The 76ers didn’t play great as a team and, to make it all worse, it looks like they’ve lost Pierre Jackson for the season with a torn Achilles. However, Nerlens Noel looked fantastic, showing no signs of favoring his knee by dominating the Magic’s bigs with totals of 19 points, four steals and one block in 26 minutes of action.
Photo by Allen Einstein/NBAE via Getty Images
Via Orlando Magic press release:
The Orlando Magic have waived forward Jason Maxiell, general manager Rob Hennigan announced today.
Maxiell played in 34 games (13 starts) last season with the Magic, averaging 3.2 ppg. and 2.5 rpg. in 14.4 mpg. He scored in double figures three times, including a season-high 12 points on Nov. 9 at Atlanta and Dec. 3 at Philadelphia.
Originally selected by Detroit in the first round (26th overall) of the 2005 NBA Draft by Detroit, Maxiell appeared in 557 career NBA regular season games (188 starts) with Detroit and Orlando, averaging 5.9 ppg. and 4.3 rpg. in 18.9 mpg., while shooting .501 (1,317-2,631) from the floor. He was signed as a free agent by Orlando on Jul. 18, 2013.
John Raoux, AP Photo
If you don’t know who Elfrid Payton is, you’re not alone. Originally projected as a late first round/early second round pick when he declared for the draft, Payton’s stock began to rise at the NBA Draft Combine and then skyrocketed when he worked out for teams.
Ultimately, the Magic were the team that were impressed enough to trade for Payton on draft night in exchange for Dario Saric, a future first round pick, and a future second round pick. The general consensus is that the Magic gave up too much for Payton. The underlying question has been: is he good enough?
To help answer that question (and many others) is Tom Martin, a sports reporter at KATC in Lafayette, La. Tom covered Payton’s junior year at Louisiana-Lafayette.
What are Payton’s strengths?
He’s as versatile as point guards come — 6-foot-3, good wingspan, can guard three positions, rebounds well for a point guard, can be a patient game-manager, or go into full-fledged attack mode. He did everything the Ragin’ Cajuns asked him to do (ironically the one thing he wasn’t asked to do was shoot — more on that later), and he succeeded despite being THE perimeter focal point of opposing defenses.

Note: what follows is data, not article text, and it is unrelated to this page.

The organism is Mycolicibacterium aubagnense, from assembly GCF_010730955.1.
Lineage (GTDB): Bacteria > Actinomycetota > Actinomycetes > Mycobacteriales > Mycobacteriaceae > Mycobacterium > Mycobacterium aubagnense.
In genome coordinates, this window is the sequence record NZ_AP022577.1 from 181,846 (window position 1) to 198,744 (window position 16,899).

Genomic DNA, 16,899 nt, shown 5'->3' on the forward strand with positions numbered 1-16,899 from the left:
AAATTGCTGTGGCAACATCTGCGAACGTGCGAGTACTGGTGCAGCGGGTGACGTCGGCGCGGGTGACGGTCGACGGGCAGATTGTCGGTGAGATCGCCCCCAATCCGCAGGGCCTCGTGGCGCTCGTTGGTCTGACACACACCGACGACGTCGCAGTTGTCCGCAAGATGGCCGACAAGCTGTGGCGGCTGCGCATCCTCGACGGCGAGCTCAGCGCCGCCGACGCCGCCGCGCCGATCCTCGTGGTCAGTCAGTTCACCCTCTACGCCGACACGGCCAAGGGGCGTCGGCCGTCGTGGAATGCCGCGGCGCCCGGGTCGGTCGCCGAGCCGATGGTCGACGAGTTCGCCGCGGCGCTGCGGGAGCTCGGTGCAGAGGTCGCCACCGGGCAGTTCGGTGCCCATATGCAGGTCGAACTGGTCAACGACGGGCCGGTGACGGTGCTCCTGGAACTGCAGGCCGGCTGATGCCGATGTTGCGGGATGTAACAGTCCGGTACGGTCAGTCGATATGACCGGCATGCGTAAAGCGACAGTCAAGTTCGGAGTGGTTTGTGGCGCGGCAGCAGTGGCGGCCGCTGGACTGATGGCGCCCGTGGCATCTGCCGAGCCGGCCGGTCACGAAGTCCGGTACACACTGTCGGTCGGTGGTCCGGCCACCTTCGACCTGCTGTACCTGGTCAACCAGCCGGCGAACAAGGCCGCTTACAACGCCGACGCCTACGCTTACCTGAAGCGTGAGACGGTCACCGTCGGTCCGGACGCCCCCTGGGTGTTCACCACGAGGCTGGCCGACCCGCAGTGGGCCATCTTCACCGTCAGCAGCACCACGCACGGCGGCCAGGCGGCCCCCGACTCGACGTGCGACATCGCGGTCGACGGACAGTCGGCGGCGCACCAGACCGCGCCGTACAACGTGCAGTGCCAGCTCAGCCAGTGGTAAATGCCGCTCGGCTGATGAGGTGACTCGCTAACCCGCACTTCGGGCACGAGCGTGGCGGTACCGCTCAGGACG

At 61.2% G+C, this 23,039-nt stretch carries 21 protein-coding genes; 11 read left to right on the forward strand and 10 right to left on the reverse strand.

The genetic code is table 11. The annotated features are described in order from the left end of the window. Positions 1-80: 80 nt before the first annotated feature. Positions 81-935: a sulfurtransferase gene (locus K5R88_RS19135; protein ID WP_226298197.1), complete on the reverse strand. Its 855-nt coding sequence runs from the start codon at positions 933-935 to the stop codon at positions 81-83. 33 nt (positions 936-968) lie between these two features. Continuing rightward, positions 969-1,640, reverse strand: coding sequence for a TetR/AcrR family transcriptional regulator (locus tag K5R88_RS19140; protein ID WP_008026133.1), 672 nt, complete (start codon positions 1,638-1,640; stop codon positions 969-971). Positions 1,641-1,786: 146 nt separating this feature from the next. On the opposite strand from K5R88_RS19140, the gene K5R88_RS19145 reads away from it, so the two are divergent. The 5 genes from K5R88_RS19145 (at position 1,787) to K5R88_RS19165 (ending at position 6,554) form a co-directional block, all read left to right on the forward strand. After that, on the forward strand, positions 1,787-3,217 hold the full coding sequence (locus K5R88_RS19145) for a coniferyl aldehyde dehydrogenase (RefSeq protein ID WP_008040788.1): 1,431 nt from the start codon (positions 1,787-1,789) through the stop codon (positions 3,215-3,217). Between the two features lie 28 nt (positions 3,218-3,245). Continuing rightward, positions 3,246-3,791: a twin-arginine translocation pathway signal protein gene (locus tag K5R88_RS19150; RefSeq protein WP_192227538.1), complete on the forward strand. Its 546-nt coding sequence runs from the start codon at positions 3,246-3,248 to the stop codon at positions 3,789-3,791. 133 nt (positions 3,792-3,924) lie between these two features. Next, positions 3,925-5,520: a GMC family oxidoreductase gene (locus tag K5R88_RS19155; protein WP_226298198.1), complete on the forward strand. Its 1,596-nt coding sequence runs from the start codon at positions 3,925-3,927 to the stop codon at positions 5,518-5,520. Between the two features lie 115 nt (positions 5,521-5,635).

The NBA talk revved up after his performance on the Team USA U-19 team (playing next to Aaron Gordon, to whom he threw a NASTY alley-oop in the gold medal game) and his numbers really had nothing to do with it. I think he surprised people with his tenacity on defense and his ability to push the ball in transition and finish around the rim — it’s possible that scouts noticed it last year, but this was the first time they had seen him do it against elevated competition — there just wasn’t a drop-off. It surprised us down here how much he really fit in on the bigger stage without missing a beat.
There are two major strengths of Payton’s that I believe will translate right away: Driving ability in the lane and then, of course, his defense. I’m a big Rockets fan and I remember a younger Kyle Lowry earning his minutes (back when his jumper was horrible) because he drove at will, drew fouls, and got opposing bigs in foul trouble. That’s something I expect Payton will do from day one — he’s coordinated and hungry enough to live in the lane, and he proved it in college.
Photo by Bill Baptist/NBAE via Getty Images
Via Orlando Magic press release:
The Orlando Magic have waived guard Ronnie Price, general manager Rob Hennigan announced today.
Price played in 31 games (two starts) last season with the Magic, averaging 2.4 ppg., 2.1 apg. and 1.4 rpg. in 12.2 mpg. He led (or tied) the team in assists six times, including a career-high 11 assists on Apr. 14 at Chicago.
Originally undrafted by an NBA franchise, Price has appeared in 425 career NBA regular season games (35 starts) with Sacramento, Utah, Phoenix, Portland and Orlando, averaging 3.4 ppg., 1.5 apg. and 1.1 rpg. in 11.7 mpg. He was signed as a free agent by Orlando on Jul. 25, 2013.